New York City landlords know that when a tenant falls behind in their rent payments, taking legal action is sometimes the only realistic option. Collecting delinquent rent or evicting a tenant for nonpayment can be difficult and costly without experienced counsel.
For newcomers to New York, the city's apartment rental market can seem bewilderingly complex. New York has about two million apartments and they fall into several categories of housing, some of which are distinct to the city. In this post we will try to take some of the mystery out of the New York rental market by providing an overview of the three main types of rental units.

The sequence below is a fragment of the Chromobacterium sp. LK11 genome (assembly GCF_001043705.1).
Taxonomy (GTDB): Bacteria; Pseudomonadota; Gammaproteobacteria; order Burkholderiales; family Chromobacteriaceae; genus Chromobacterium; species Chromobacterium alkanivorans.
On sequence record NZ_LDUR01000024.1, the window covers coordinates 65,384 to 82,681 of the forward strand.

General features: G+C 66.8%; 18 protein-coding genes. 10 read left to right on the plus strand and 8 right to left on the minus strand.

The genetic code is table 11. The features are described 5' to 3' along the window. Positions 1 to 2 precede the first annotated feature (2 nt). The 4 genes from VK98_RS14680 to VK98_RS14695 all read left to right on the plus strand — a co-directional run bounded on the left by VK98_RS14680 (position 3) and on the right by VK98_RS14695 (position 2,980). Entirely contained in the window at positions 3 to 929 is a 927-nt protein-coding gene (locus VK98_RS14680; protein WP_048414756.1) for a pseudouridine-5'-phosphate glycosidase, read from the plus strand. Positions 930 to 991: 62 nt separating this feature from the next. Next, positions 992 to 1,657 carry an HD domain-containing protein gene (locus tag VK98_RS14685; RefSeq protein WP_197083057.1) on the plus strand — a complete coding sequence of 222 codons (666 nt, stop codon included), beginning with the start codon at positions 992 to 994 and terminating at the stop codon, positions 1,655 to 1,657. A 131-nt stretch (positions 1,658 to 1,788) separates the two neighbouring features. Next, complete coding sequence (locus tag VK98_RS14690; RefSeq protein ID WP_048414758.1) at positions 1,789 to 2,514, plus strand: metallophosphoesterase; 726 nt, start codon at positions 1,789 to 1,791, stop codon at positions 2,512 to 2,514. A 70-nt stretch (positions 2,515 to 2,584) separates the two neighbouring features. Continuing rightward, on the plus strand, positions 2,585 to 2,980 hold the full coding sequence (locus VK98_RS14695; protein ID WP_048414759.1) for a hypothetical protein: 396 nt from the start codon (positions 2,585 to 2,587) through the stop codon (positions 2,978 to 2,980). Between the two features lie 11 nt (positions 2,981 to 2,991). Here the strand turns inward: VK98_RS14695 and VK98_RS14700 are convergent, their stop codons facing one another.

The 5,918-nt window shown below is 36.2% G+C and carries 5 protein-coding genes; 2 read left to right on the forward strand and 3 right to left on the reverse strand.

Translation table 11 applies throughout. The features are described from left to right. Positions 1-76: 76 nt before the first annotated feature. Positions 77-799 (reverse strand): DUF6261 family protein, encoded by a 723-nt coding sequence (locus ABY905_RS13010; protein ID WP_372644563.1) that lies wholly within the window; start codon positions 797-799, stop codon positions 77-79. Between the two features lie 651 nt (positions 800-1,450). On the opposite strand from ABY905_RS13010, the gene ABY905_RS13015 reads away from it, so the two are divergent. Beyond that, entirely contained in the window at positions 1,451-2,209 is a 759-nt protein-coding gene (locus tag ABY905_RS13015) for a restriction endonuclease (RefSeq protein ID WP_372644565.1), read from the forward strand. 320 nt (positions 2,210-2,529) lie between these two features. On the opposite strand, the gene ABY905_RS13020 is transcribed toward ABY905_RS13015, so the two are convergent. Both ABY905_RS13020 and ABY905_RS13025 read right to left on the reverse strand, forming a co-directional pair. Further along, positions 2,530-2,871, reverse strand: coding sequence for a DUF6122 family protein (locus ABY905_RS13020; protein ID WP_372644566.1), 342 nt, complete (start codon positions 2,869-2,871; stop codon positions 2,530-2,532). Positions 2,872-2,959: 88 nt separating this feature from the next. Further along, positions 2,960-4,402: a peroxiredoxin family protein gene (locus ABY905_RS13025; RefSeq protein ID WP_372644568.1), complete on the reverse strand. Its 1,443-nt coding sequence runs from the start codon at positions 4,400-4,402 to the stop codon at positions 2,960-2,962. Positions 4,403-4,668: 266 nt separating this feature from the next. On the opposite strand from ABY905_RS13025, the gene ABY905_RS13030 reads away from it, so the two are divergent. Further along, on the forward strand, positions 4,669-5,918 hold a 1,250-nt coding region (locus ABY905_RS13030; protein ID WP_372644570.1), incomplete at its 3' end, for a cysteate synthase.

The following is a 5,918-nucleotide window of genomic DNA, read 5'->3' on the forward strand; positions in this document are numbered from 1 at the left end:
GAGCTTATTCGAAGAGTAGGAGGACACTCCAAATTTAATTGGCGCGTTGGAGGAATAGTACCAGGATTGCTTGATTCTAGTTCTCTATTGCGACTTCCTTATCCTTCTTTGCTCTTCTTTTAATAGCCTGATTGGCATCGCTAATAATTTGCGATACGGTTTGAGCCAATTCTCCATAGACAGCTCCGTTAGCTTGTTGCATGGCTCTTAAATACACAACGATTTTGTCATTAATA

Zoning is a key component of municipal planning. New York City has been a leader in zoning since 1916, when it passed the nation's first comprehensive land use zoning law. Zoning laws regulate how land can be used, the size of buildings, and the density -- the maximum permitted number of residential units -- of neighborhoods.
A recent post in this blog discussed the importance of condo owners getting approval from their condo board before undertaking any renovation of their units. A lawsuit recently filed in New York Supreme Court alleges one defendant failed to get condo board approval for an extensive renovation. But in this case the defendant is not a condo owner in the building; she's the owner of the townhouse next door.